After our latest round of applications closed for our upcoming commissions, we published an article detailing the make-up of those who applied, based on the data gathered in our Equal Opportunity Monitoring forms. Now, Harry has analysed that data with intersectionality in mind, so we can get a clearer picture of the barriers disabled artists face.
Earlier in the year, following impetus from Unlimited commissioned artist Tarik Elmoutawakil, co-director of Marlborough Productions, we began to think about how we could track intersectionality within our Equal Opportunity Monitoring. When we talk about intersectionality here, we’re referring to the multiple barriers that people may face. Our previous form was based on the criteria that Arts Council England ask us to monitor, which is similar to that required by our other funders such as Arts Council Wales and Creative Scotland.
We’ve now developed a new form, and we’re still asking those questions, but we’ve added a set of new questions. Using both sets, we’re able to understand in much better detail what kind of barriers applicants face. This new form has now had its first outing, on the Expressions of Interest for our latest round of commissions, which closed at the end of October. To be clear, all the data captured is anonymised.
“The results show us that the majority of applicants (56%) face four or more barriers.”
What additional barriers do we want to ask about?
Initially, we came up with a set of additional questions we wanted to ask. This was presented to all our funders and key stakeholders in June and we developed it further based on feedback from those partners. Here are the criteria we settled on monitoring, with the new criteria in bold:
- Transgender identity
- Precarious employment
- Experience of homelessness
- Experience of the criminal justice system
- Are or have been a refugee or asylum seeker
- Experienced barriers due to country of origin.
Method and Results
For the purposes of analysing the data we’ve got, we consider each of these criteria to represent a potential barrier. It’s not an exact science, and the criteria aren’t weighted in any way, but it gives us an idea of the number of different barriers applicants face. Given that everyone applying is disabled, we know that they will face at least one barrier.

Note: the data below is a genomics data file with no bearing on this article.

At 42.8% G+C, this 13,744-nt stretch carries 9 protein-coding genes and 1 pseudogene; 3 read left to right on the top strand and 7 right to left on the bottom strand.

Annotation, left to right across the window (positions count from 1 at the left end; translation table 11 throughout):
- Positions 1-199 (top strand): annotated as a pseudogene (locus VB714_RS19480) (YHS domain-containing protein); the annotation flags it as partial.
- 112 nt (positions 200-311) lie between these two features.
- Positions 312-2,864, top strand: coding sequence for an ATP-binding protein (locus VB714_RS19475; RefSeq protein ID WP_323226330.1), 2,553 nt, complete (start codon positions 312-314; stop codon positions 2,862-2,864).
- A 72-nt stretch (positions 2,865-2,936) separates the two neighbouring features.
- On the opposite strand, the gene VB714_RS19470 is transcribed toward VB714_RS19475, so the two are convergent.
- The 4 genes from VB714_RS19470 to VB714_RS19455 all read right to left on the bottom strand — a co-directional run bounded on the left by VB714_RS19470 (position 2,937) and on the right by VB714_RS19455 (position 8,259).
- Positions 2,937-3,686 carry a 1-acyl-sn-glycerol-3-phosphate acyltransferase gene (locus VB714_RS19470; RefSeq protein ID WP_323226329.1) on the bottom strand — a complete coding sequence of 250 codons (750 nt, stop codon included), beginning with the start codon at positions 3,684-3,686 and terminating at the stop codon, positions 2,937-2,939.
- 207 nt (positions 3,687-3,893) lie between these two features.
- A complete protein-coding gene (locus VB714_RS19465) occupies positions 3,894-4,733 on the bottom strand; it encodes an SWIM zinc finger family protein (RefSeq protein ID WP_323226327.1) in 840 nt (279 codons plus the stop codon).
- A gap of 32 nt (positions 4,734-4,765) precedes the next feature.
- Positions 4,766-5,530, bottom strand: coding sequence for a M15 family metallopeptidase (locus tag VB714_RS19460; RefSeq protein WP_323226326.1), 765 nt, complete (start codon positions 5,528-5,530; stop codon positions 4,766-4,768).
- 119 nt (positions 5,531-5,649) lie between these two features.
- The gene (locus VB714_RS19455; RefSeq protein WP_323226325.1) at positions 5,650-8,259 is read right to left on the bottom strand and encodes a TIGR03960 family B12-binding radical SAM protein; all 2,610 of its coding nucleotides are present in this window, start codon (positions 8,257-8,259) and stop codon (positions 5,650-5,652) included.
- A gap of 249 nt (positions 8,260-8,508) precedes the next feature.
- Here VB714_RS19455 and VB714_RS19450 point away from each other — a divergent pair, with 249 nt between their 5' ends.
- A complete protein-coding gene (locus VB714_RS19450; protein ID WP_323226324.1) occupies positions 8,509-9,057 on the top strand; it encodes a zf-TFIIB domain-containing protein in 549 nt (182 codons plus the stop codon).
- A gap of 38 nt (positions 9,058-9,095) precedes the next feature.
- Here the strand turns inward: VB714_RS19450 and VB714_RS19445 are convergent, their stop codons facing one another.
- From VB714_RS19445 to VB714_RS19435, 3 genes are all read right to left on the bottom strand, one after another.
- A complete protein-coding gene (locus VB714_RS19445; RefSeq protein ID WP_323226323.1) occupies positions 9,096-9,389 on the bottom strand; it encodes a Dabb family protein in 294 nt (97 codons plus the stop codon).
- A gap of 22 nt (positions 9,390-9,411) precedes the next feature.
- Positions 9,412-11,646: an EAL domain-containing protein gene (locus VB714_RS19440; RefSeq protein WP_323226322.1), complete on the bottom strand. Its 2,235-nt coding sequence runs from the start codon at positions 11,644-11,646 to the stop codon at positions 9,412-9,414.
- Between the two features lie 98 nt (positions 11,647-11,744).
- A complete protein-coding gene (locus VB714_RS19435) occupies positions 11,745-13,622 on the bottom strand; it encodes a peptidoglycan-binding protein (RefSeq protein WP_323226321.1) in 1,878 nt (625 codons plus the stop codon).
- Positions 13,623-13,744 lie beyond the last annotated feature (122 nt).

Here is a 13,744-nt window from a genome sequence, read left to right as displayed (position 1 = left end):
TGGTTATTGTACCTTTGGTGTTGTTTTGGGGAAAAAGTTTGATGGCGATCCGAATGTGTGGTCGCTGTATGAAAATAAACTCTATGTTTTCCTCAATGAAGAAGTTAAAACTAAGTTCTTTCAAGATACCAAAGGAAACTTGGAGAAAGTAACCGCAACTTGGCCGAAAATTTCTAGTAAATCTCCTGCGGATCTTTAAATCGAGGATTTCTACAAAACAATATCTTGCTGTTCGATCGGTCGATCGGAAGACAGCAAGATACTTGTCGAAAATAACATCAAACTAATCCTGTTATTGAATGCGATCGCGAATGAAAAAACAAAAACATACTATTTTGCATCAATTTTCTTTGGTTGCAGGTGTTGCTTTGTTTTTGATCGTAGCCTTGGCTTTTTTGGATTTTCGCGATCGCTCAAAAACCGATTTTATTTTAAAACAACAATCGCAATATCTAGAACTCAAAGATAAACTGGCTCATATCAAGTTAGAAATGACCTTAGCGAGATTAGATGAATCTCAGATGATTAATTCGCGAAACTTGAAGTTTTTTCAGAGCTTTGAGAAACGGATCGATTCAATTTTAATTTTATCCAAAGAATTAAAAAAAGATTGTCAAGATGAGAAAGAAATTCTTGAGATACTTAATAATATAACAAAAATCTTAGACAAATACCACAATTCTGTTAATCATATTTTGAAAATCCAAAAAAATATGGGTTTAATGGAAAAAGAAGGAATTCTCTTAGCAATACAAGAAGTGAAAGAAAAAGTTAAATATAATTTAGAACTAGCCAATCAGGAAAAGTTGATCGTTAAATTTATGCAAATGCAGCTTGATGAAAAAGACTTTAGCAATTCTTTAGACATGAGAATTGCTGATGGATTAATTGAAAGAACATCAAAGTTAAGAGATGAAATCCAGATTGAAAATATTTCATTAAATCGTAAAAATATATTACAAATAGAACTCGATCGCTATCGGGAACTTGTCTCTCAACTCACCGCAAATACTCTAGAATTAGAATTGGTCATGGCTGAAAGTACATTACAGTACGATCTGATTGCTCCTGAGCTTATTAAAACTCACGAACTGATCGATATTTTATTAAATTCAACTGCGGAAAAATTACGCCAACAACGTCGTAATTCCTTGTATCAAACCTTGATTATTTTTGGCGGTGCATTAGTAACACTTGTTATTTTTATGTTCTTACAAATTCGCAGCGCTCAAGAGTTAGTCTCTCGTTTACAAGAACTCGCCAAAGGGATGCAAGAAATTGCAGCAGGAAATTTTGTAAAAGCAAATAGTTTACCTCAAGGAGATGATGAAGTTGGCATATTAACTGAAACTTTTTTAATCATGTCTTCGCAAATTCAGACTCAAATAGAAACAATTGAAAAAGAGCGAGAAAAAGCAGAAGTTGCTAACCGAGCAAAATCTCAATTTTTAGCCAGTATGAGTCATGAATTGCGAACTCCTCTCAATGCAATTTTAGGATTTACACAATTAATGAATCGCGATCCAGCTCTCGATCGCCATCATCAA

|Number of barriers faced||Number of Applicants||Percentage of Applicants|
The results show us that the majority of applicants (56%) face four or more barriers, while only 20% of applicants face two barriers or less. The most common number of barriers experienced is three (24%). Someone who experiences three barriers for example, might be disabled, experience homophobia, and have an experience of homelessness. Someone else, who experiences four barriers, might be disabled, working class, precariously employed, and experience racism. Our old form wouldn’t have captured that someone has experienced homelessness, or that they are precariously employed, for example, but these are real barriers to applying for arts funding.
What additional barriers did applicants mention?
In addition to the new criteria, we added a field for applicants to describe any other barriers they experience. This gives us useful feedback for how to develop this form in the future, and capture other barriers that we may be missing at the moment. Some people mentioned facing barriers from being a single parent, having multiple disabilities, relating to size prejudice or having care commitments. These, among others, are things to consider as we develop this form.
The Expression of Interest is the first stage of our two stage application process. We plan to look at how this data changes in our second stage (for shortlisted applicants) as well after final selections have been made, to find out if applicants who face more barriers are disadvantaged in Unlimited’s processes. If they are, then we’ve got more work to do.